Anonymous NFL exec says Bears were ‘bullied’ in Justin Fields trade: report

Anonymous NFL exec says Bears were ‘bullied’ in Justin Fields trade: report originally appeared on NBC Sports Chicago

In March, the Bears finalized the Justin Fields era in Chicago, trading him to the Pittsburgh Steelers for a conditional 2025 sixth-round pick.

According to an anonymous NFL executive via The Athletic, he believes they “gave up” on the trade.

“They almost got bullied or gave up,” an exec said to The Athletic. “Their asking price was probably too high initially, and then when they realized the seats got filled, they had to lower their ask. I don’t understand why you would make that trade because if somebody has an injury or doesn’t get the quarterback they thought they were going to get, the ask will be higher.”

It’s true, the return the Bears received for Fields was underwhelming. Initially, reports indicated the Bears were expected to yield potentially a second-round pick, or a Day 2 pick at least, for Fields.

But the Bears didn’t compromise their trade value for no reason. According to a recent report from ESPN, the Bears received “at least one better offer” for Fields from a team with a surefire starter.

In Fields’ case, they wanted to put him in the best position possible. During the NFL Scouting Combine, Ryan Poles told the media in the event of a trade that would send Fields away from the Bears, they wanted to “do right by” him.

What does that mean? It means a couple of things. First, it meant trading him as quickly as possible — ideally before the March 13 start of NFL free agency. Second, that meant sending him to a team of his preference.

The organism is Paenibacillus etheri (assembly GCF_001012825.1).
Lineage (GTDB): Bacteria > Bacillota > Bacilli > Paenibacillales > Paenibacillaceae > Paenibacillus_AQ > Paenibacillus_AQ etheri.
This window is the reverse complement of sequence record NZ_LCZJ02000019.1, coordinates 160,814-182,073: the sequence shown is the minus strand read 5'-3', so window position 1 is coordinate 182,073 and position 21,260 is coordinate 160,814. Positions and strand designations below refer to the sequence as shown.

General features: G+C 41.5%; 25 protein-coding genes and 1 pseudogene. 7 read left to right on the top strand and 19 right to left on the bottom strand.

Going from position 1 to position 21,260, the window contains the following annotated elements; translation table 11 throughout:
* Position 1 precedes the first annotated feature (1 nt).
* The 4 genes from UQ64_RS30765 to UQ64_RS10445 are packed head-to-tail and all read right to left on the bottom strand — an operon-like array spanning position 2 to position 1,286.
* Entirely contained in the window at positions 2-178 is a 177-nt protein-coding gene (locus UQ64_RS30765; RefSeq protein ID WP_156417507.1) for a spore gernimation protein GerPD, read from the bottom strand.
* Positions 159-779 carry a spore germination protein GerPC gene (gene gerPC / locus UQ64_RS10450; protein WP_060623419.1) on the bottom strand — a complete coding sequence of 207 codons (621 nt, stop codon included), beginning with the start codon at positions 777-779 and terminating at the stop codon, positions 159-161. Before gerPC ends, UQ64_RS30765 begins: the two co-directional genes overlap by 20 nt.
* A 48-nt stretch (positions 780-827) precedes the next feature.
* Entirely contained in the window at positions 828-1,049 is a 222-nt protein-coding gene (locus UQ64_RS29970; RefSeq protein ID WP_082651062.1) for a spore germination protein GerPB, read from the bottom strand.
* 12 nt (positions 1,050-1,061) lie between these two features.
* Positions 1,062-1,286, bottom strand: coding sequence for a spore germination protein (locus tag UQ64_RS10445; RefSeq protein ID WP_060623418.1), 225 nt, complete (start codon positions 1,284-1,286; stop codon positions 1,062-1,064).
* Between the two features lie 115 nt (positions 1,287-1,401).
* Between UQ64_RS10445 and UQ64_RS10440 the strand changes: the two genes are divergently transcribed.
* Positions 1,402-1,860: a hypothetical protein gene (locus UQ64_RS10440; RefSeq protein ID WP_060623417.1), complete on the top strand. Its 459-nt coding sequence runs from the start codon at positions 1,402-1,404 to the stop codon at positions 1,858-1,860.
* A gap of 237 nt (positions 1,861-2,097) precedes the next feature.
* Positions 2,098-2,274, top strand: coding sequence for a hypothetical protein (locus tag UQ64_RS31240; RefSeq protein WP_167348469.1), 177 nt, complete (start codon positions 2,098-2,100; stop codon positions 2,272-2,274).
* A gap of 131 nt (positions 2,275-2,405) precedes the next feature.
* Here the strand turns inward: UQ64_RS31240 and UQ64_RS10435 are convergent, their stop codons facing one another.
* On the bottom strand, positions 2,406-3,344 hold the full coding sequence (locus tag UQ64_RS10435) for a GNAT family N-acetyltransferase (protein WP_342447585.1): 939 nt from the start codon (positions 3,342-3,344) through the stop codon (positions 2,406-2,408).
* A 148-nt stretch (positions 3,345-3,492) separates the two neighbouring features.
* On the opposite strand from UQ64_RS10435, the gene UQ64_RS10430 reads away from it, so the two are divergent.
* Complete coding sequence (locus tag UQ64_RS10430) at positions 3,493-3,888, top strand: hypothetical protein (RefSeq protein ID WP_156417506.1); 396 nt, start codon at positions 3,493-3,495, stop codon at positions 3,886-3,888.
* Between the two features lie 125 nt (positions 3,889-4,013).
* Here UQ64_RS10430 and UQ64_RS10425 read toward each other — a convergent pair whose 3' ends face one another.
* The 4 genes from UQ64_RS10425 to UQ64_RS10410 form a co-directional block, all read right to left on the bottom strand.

The Bears checked off those boxes, in essence, trading him on March 16 and to the Steelers, which was one of the four teams on his preferred destination list. The other teams included the Vikings, Falcons and Raiders.

The free-agent quarterbacks hurt the Bears’ chances of yielding a strong return for Fields, including Kirk Cousins, Baker Mayfield and Russell Wilson. Cousin and Wilson took up two starting spots on Fields’ preferred list with the Falcons and Steelers, respectively.

All in all, the focus behind trading Fields was on Fields himself.

The Bears could’ve waited past the draft and even into training camp to see if any openings appeared for the fourth-year signal caller. That likely would’ve increased Fields’ value, giving the Bears a chance to receive a better return.

Instead, they chose to do right by Fields, finding him a new home of his preference with enough time to prepare for the upcoming season. They also sent him to the Steelers, giving him a chance to overtake Wilson, should he falter as the starter, or the team opts not to sign him back from his one-year deal.

I’d argue the Bears weren’t “bullied” in the trade market for Fields, but knew they wanted the best for their quarterback, who might’ve stayed in Chicago if the Bears didn’t have the No. 1 pick with Caleb Williams on deck for them to draft.

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